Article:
"If I have nobody to bounce my ideas and feedback off of, I'm not even sure if what I'm seeing and perceiving is what it should be. I need to have feedback from other people and another set of eyes to give me a different perspective, so that I can see the whole picture of what it is I am creating."
I have mentors, I have peers and I’m constantly speaking to them, generating feedback and making improvements in my work at the same time. That has just been a huge way for me to grow myself and my practice, and it's a system, and it's very necessary. If I have nobody to bounce my ideas and feedback off of, I'm not even sure if what I'm seeing and perceiving is what it should be. I need to have feedback from other people and another set of eyes to give me a different perspective, so that I can see the whole picture of what it is I am creating. So, this whole system of personal growth that I've been able to develop is incredibly satisfying, meaningful, and it is my way of feeling successful. It's just more from a spiritual perspective, and that is giving me my vitality that is pushing me forward in all of this. So that is the creative success that I've sculpted for myself, but the business success, it's separate. And at the beginning, it's small milestones. So, the first one was, can I even sell a piece? Just one piece. I wondered if anybody cared to buy a piece of my work to put it in their home. Does it even matter to them? That was two years ago. That's the kind of person I was, and I was so timid. I was so shy, I could not sell my work at that time. I was just like: maybe somebody will like it. It wasn't a priority to sell. But it was absolutely amazing idea. If something did sell, like it was just such a ‘whoa’ feeling. And so that was the milestone back then. Now, I'm pushing more in that domain, trying to understand what people like, why they like it, how people perceive things. I’m still trying to be authentic with my practice, but also just taking that information and just like: ‘oh, this is what people enjoy, maybe I'll do a little bit more of that, maybe I'll test this idea out’. It's just constantly prototyping, iterating, testing, and testing that market response.
Every time somebody buys something, I learned something new. And I get to improve my practice, and I just want to continue iterating until it gets better and better. It's not like a traditional business approach by any means. But it's the creative direction, and the creative part that is a priority to me.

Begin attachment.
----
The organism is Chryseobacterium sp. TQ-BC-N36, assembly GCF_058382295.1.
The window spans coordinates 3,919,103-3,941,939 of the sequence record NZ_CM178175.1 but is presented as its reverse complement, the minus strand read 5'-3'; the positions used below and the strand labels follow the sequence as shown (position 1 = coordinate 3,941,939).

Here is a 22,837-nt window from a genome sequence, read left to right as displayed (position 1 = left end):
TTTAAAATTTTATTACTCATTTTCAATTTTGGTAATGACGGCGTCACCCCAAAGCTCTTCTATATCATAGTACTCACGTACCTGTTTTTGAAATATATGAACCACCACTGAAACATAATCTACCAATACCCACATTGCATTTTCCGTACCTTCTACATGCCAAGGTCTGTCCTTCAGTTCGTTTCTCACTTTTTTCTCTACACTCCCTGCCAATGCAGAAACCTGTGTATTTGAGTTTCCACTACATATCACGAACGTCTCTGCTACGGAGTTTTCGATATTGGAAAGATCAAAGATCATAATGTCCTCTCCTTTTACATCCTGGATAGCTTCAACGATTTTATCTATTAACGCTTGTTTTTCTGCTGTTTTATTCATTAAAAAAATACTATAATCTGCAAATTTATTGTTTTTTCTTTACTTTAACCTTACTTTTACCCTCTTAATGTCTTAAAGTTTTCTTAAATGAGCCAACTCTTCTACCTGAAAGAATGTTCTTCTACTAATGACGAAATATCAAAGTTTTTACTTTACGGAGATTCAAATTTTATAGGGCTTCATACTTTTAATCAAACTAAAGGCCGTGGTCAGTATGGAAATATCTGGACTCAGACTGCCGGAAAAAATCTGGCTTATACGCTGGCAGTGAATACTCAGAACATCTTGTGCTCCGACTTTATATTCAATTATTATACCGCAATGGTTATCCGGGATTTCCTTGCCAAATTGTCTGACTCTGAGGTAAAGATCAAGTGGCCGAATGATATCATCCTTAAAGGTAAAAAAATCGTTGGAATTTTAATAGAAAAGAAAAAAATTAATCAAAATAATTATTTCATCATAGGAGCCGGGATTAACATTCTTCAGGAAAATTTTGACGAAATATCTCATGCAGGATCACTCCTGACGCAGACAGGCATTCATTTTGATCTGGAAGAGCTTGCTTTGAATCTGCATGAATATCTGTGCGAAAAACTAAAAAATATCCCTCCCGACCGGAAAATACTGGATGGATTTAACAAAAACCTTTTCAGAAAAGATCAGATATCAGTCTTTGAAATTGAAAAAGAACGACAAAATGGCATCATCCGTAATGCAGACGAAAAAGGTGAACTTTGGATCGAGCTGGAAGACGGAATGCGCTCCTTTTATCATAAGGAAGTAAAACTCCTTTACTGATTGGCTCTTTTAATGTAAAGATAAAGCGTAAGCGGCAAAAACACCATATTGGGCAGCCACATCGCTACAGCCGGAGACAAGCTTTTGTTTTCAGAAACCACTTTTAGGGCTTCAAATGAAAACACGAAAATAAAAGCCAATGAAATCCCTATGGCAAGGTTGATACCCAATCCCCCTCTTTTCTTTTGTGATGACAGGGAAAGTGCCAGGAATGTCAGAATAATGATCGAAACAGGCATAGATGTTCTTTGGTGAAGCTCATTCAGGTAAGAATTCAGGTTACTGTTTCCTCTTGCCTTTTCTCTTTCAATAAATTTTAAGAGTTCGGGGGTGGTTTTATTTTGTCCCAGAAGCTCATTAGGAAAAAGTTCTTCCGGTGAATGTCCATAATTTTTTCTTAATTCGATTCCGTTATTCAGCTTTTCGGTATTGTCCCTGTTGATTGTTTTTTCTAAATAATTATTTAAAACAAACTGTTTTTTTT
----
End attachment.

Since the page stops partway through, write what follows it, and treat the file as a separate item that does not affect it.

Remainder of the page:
Jane: What do you mean by traditional business approach? It sounds like what you're doing is what a business normally would do.
"...when I talk to more business-minded people, they always have a business plan and business strategy, and everything is just so structured, and it’s like: ‘oh, look at what your competitors are doing and do exactly that’. And that’s where I see red flags for me. Because I’m trying to differentiate myself."
Natalie: I guess so. But when I talk to more business-minded people, they always have a business plan and business strategy, and everything is just so structured, and it's like: ‘oh, look at what your competitors are doing and do exactly that’. And that's where I see red flags for me. Because I'm trying to differentiate myself.
I'm trying to be original and authentic. I liberate myself creatively, I opened myself up to something called freestyle drawing, automatism. So, I'm going in from my subconscious, my intuition to create concepts. If I started to think: ‘oh, I should do something like that artist’. Well then, now that seed has been planted for the conception of my work, that's dangerous for me in terms of authenticity and originality. I don't want to get caught up in those games. I don't want to copy anybody. I want to be creating my practice and growing it. Of course, I'm taking ideas from the world, but those are elements of execution in later stages, not the conception of ideas. So, in terms of traditional business, it's kind of scary when I think about looking at what this person is doing and then copy and make it better, because I want to do things originally, I want to do them differently. I want to be open to that.
Jane: The traditional business approach you’re referring to involves a lot of analysis. It’s important to start from the customers, ask them what they like and learn how to talk to them. And then from there, you can look at your competitors to understand what's good and what's not working. But, if you're being told to copy something, because it's done, and it looks like it will succeed, it doesn't mean those ideas will work for you.
Natalie: Yeah, customer feedback is important. And it's very easy to digest customer feedback if it's like about, let's say, maybe the size or the type of product. But if it starts to be about your style, about your aesthetic, then maybe you just don't like the style. But you need to know at a certain point where it's not generally appealing, and you need to get some aesthetic and creative growth. So, defining that line, and the boundaries and understanding the differences between the two is important.
Jane: Yeah, it’s about what's useful and what's not useful in terms of feedback.
Natalie: My aesthetic and my style is from me. I cannot control how people are going to receive it entirely. Different people have different responses and reactions. And that’s why I'm trying to find my niche audience. The only thing consistent here is me and my taste. That's the only thing I can work on and continue to develop. So, there's parts of it that I can't control and I just need to separate.
"I hope that I can share beautiful things with the world."
It's spiritually fulfilling. I feel that when I indulge in these practices, I have moments of clarity or realisations and moments of just awe and beauty and bliss. The practice the process is incredibly fulfilling, and I love that. I love engaging with it. I love having my community in my system to continue my personal development. But also, trying to create the greatest thing I can possibly create, for myself and to share. I hope that I can share beautiful things with the world. And these ideas just give me my vitality and reason for continuing.
Jane: Thank you so much for your time, Natalie.
Natalie: No problem.